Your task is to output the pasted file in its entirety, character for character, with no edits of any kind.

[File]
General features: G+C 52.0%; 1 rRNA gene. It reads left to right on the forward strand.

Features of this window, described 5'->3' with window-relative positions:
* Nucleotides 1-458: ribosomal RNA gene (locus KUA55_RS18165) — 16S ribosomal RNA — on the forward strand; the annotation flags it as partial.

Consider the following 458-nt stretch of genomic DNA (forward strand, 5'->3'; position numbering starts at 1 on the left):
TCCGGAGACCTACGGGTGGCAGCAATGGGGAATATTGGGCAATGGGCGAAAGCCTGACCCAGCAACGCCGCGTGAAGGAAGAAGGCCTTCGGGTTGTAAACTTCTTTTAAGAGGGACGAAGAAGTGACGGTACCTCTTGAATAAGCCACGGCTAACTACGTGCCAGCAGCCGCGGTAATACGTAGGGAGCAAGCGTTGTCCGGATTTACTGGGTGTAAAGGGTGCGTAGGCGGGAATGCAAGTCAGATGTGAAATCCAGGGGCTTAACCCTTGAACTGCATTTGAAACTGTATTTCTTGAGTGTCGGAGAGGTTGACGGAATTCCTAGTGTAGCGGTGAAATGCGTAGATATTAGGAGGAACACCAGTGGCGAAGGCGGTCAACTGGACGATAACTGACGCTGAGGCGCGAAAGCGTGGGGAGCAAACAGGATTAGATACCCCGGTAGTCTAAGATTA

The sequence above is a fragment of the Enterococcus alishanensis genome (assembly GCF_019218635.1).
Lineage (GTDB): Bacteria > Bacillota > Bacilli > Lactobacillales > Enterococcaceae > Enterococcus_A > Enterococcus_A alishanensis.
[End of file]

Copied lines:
General features: G+C 52.0%; 1 rRNA gene. It reads left to right on the forward strand.

Features of this window, described 5'->3' with window-relative positions:
* Nucleotides 1-458: ribosomal RNA gene (locus KUA55_RS18165) — 16S ribosomal RNA — on the forward strand; the annotation flags it as partial.

Consider the following 458-nt stretch of genomic DNA (forward strand, 5'->3'; position numbering starts at 1 on the left):
TCCGGAGACCTACGGGTGGCAGCAATGGGGAATATTGGGCAATGGGCGAAAGCCTGACCCAGCAACGCCGCGTGAAGGAAGAAGGCCTTCGGGTTGTAAACTTCTTTTAAGAGGGACGAAGAAGTGACGGTACCTCTTGAATAAGCCACGGCTAACTACGTGCCAGCAGCCGCGGTAATACGTAGGGAGCAAGCGTTGTCCGGATTTACTGGGTGTAAAGGGTGCGTAGGCGGGAATGCAAGTCAGATGTGAAATCCAGGGGCTTAACCCTTGAACTGCATTTGAAACTGTATTTCTTGAGTGTCGGAGAGGTTGACGGAATTCCTAGTGTAGCGGTGAAATGCGTAGATATTAGGAGGAACACCAGTGGCGAAGGCGGTCAACTGGACGATAACTGACGCTGAGGCGCGAAAGCGTGGGGAGCAAACAGGATTAGATACCCCGGTAGTCTAAGATTA

The sequence above is a fragment of the Enterococcus alishanensis genome (assembly GCF_019218635.1).
Lineage (GTDB): Bacteria > Bacillota > Bacilli > Lactobacillales > Enterococcaceae > Enterococcus_A > Enterococcus_A alishanensis.